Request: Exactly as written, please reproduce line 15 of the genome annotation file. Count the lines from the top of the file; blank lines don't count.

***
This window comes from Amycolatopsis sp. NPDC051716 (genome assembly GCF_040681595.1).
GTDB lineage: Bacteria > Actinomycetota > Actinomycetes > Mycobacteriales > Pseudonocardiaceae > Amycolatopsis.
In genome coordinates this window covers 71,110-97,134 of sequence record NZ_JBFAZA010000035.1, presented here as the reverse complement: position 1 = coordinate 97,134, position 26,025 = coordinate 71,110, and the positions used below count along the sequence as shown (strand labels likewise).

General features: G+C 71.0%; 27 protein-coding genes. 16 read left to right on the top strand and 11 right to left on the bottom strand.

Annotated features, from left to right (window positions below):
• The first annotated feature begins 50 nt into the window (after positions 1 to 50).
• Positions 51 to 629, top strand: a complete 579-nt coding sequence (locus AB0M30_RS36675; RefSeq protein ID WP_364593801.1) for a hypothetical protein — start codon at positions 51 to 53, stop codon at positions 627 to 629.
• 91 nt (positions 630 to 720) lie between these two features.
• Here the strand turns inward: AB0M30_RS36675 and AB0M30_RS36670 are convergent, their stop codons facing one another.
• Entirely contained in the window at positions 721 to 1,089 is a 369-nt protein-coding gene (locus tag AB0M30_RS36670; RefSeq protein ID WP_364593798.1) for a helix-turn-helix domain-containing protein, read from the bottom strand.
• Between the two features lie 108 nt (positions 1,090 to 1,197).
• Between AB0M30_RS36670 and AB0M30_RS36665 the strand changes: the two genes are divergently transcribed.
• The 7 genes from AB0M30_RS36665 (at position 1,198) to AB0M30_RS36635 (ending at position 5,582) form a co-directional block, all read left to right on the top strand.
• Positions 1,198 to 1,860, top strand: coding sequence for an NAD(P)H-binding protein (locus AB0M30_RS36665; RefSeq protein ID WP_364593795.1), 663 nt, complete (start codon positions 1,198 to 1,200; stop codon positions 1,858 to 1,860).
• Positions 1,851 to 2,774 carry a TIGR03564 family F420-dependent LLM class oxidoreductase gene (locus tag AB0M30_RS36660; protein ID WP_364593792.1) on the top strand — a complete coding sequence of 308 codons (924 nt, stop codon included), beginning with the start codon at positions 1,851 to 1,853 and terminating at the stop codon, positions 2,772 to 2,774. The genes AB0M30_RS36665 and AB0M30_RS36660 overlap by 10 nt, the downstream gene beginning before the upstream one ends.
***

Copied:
• Positions 1,851 to 2,774 carry a TIGR03564 family F420-dependent LLM class oxidoreductase gene (locus tag AB0M30_RS36660; protein ID WP_364593792.1) on the top strand — a complete coding sequence of 308 codons (924 nt, stop codon included), beginning with the start codon at positions 1,851 to 1,853 and terminating at the stop codon, positions 2,772 to 2,774. The genes AB0M30_RS36665 and AB0M30_RS36660 overlap by 10 nt, the downstream gene beginning before the upstream one ends.